With funding for education already strained and many schools struggling to meet expenses, your school's last need is an inflated energy bill. So, whether you're constructing a new school or using ESSR funds to improve air quality within an existing school, switching from a MERV 8 to a MERV 13 filter might be a very costly (and counterproductive) move.
The Impact on Net-Zero Carbon Goals
Improving air quality aims to achieve a healthy and safe learning environment and reduce the infection rate. But this doesn't need to be done at such a considerable expense for school budgets and the environment.
As discussed above, upgrading from a MERV 8 to a MERV 13 filter is not only an inefficient way to solve the air quality issue but will also result in significantly higher energy costs.
If your school (like many others throughout the country) is working towards a net-zero energy goal, this will be the opposite of what you want.
Having a net-zero school is not just good for the budget. It will also benefit your community in meaningful ways. When a school district reduces its energy costs, that means more money becomes available to devote to the education of the future generation. Plus, the school itself sets an inspiring example for students and gives them a chance to learn about clean energy solutions.
In fact, one day, schools that are built efficiently have the potential to produce even more energy than they use. This would allow them to profit from the clean energy they generate, which would boost the educational institution's financial stability and help protect the planet.
How will we get there? Relying on traditional HVAC technology won't cut it. In order to create healthy, thriving learning environments with net-zero energy design, we will need to think outside the box and use cutting-edge technology.
Seek More Progressive HVAC Designs
It's time for schools to demand that their architectural firms and designers be more progressive when it comes to their HVAC designs. It is possible to achieve a high level of air quality in a way that is affordable and allows schools to reach net-zero carbon targets. But it won't be achieved by doing things the way we've always done them.
The old technologies currently being used are not only less effective at purifying the air, they cost more and result in more environmental damage.
Why Spend More When You Can Do It Better For Less?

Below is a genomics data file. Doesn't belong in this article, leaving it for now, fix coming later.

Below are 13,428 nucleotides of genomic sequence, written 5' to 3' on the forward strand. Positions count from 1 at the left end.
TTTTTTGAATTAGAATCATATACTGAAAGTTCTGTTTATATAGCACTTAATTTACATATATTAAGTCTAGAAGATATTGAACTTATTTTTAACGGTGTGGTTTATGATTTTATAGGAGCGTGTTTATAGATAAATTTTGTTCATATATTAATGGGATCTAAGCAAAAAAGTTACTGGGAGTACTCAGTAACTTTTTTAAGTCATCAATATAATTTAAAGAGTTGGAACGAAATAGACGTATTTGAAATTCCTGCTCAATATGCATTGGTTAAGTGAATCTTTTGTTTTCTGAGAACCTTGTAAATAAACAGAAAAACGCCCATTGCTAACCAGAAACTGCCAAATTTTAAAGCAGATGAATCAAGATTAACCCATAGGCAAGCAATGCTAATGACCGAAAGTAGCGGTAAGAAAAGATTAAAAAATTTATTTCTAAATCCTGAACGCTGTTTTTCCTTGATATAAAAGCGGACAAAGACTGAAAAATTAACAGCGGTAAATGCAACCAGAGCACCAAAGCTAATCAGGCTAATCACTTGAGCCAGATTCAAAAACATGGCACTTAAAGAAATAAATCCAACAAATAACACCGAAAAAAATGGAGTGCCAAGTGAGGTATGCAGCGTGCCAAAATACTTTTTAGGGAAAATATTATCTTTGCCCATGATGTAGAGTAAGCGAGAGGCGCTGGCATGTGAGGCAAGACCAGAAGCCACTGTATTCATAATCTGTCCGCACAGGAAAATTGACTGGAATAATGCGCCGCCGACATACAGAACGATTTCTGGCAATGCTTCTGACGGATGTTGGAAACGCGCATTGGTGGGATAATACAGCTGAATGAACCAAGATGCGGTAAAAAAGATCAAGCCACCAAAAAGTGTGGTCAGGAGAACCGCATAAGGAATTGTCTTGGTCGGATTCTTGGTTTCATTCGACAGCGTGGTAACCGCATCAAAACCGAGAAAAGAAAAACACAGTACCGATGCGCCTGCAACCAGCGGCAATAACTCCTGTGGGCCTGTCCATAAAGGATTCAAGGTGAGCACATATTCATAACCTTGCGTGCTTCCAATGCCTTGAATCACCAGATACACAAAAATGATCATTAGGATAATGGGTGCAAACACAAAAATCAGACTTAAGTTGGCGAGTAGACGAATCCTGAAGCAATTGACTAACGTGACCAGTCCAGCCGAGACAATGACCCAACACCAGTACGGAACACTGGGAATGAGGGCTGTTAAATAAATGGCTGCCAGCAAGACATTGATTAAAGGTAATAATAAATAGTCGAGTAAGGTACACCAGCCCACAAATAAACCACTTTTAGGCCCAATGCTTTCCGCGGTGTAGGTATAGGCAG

People should start looking at other technologies to complement their legacy HVAC systems and air technologies to improve their indoor air quality. HVAC systems were never meant to be viral mitigation tools, and the recommended solution is insufficient for creating safe indoor air quality.
The good news is that progressive technologies already exist that will purify the air to a high standard while saving money and reducing excessive energy usage. From UV Light to Bipolar Ionization to ActivePure Technology, there are many alternatives to standard filtration that can help make your air cleaner.
The leading progressive air purification technology is ActivePure Technology. ActivePure can proactively reduce aerosols in the air by creating oxidizing molecules that eliminate viruses, bacteria, odors, and volatile organic compounds on surfaces and in the air. ActivePure is proven to reduce up to 99.99% of pathogens, including the virus that causes COVID-19.
ActivePure is not passive air filtration. Therefore, its effectiveness doesn't depend on air circulation, filter efficiency, or air changes per hour. Instead, it actively attacks the contaminants on a molecular level and delivers a measurable improvement in air quality in as little as three minutes.
ActivePure induct units are available, which can be installed directly into commercial HVAC systems. There are no fans and no moving parts, so they are safe and quiet and require minimal cleaning or maintenance.
With a proactive air quality technology such as ActivePure, schools will be able to better sanitize the air while using less electricity and saving money. These long-term benefits go well beyond COVID-19 protection, as these innovations will make school buildings safer, healthier, and more sustainable for an entire generation of students and staff.